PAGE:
Think how much smaller your carbon “footprint” would be!
But enough hilarity. It’s important to understand groups like the Global Catholic Climate Movement because we’re going to be hearing a lot more from them after Pope Francis releases his promised ecological encyclical.
Encyclical? A device used by popes to offer advice that need be contemplated most seriously but which do not establish dogma. Catholics must be extremely careful when disagreeing with an encyclical, giving these documents the benefit of most doubt. The rare exceptions are when encyclical content wanders into subjects which are not areas of Church expertise. Like whether climate model forecasts are any good and, if not, should their predictions be heeded. Nobody knows whether Pope Francis will head that direction, but it is doubtful.
Anyway, what gets me is how some Catholic groups award themselves authority they do not possess, and write on such things as “Catholic Teachings and Statements on Climate Change and Creation Stewardship“. There are no Catholic teachings, in the sense of dogma or required beliefs, on global warming, though plenty of Catholics, including popes, have made remarks on these subjects.
For instance, the GCCM quotes from Pope Benedict XVI’s encyclical Caritas in Veritate, but it puts ellipses into some strange places. The GCCM starts “The environment is God’s gift to everyone, and in our use of it we have a responsibility towards the poor, towards future generations and towards humanity as a whole…” with the ellipsis theirs. Here is the remainder of the original paragraph which the GCCM skipped:
When nature, including the human being, is viewed as the result of mere chance or evolutionary determinism, our sense of responsibility wanes. In nature, the believer recognizes the wonderful result of God’s creative activity, which we may use responsibly to satisfy our legitimate needs, material or otherwise, while respecting the intrinsic balance of creation. If this vision is lost, we end up either considering nature an untouchable taboo or, on the contrary, abusing it. Neither attitude is consonant with the Christian vision of nature as the fruit of God’s creation.
This strikes an agreeable balance: and the rest of the encyclical is as subtle an analysis, which in no way can used to justify a monolithic, powerful world government regulating every possible aspect of human life. Yet some folks anxious for more governmental control are hungry for any kind of support they can glean.
For instance, the GCCM blames, as many ignorant of how the climate works, typhoon Haiyan (which struck the PI) on global warming. They say, the “impacts of extreme weather on the vulnerable and marginalized become clear”. Clear? How? Only the press and activists say things like this. You don’t get it from models, which in any case are busted, nor from observations. False information mistakenly called “science” is passed around and believed implicitly because the false information is consonant with the desires of many. Is that how science is supposed to work?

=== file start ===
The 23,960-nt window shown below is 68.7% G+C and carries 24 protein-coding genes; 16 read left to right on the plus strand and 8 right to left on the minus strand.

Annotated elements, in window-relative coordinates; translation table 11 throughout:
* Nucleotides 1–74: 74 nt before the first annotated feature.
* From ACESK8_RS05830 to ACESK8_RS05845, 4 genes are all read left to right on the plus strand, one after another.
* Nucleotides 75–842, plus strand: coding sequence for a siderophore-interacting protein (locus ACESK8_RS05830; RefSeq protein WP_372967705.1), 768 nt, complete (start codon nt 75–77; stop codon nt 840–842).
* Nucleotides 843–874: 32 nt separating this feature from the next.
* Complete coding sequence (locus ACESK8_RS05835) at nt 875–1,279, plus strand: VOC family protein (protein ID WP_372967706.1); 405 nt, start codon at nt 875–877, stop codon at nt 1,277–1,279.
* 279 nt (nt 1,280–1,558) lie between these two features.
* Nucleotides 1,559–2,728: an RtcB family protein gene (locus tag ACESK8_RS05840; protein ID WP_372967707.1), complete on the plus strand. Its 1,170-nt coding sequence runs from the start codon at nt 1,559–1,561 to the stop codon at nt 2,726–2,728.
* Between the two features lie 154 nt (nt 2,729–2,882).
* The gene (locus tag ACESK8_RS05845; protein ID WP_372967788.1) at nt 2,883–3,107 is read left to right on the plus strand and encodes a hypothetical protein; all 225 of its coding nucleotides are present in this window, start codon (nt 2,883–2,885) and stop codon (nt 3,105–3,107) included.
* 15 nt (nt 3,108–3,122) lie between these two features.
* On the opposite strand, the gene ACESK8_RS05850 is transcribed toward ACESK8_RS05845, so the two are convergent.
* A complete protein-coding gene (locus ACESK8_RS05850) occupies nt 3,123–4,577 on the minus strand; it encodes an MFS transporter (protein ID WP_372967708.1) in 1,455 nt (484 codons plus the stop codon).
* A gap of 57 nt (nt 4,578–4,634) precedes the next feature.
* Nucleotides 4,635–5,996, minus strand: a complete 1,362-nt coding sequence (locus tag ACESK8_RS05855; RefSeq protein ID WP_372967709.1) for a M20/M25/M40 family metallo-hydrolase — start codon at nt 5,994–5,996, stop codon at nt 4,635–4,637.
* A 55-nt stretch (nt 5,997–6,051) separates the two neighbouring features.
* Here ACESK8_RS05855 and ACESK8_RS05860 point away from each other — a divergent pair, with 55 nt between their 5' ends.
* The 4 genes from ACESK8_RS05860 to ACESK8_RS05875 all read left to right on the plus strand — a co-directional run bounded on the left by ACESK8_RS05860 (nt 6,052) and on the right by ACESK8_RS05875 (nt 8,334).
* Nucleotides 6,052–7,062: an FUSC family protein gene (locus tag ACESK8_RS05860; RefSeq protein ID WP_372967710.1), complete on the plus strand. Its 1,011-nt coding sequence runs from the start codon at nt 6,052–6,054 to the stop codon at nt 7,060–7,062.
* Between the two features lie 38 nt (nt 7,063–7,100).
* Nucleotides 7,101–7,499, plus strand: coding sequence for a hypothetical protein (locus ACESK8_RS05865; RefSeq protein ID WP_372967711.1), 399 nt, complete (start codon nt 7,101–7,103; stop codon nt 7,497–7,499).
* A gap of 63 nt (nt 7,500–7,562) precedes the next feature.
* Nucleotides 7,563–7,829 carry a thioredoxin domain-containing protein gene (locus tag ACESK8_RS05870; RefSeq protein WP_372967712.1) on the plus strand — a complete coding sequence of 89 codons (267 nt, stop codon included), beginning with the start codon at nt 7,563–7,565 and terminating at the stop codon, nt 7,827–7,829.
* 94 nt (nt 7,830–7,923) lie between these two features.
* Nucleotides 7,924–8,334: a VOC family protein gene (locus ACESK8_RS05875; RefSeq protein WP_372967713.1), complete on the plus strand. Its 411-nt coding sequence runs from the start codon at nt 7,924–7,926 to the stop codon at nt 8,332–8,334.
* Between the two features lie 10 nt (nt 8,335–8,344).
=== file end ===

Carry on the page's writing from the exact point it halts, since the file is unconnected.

The GCCM says “we recognize that conversations about the climate crisis have historically been more about intellectual arguments than about the profound spiritual and moral implications of our failure to care for God’s creation.” They are about intellectual arguments because that is how we decide whether we even need to worry about the moral implications of global warming. If the level of global warming is intellectually determined to be trivial, or the positive benefits of an atmosphere richer in carbon dioxide outweigh the negatives of slightly northern hemisphere warmer winter nights, then we need do nothing.
Strike that. One thing we can do is to stop turning our food into fuel for guilt-ridden spoiled Westerners. It’s because corn is turned into fashionable “lifestyle” go-juice that food prices increase. We in the States can mostly afford it—except the price increases swell the ever-growing food stamp roles, which, in turn because somebody has to pay for this largess, increases the number of the less well off. Food-as-fuel makes it economically tempting for the poor in other countries to carve out more jungle to grow crops with which to feed their families.
On these subjects, false dichotomies premised on falsities abound. Example? “Global warming is a crisis, therefore the only solution is larger government.” That’s bad enough, but to pretend a saying like that is a “Catholic teaching” and must therefore not be doubted is disturbing.
We didn’t do much today, but over the next couple of months, we’ll have to look at these groups more closely.
1Incidentally, what a nice blog theme they have. And thanks to Pewsitter where I learned about this group.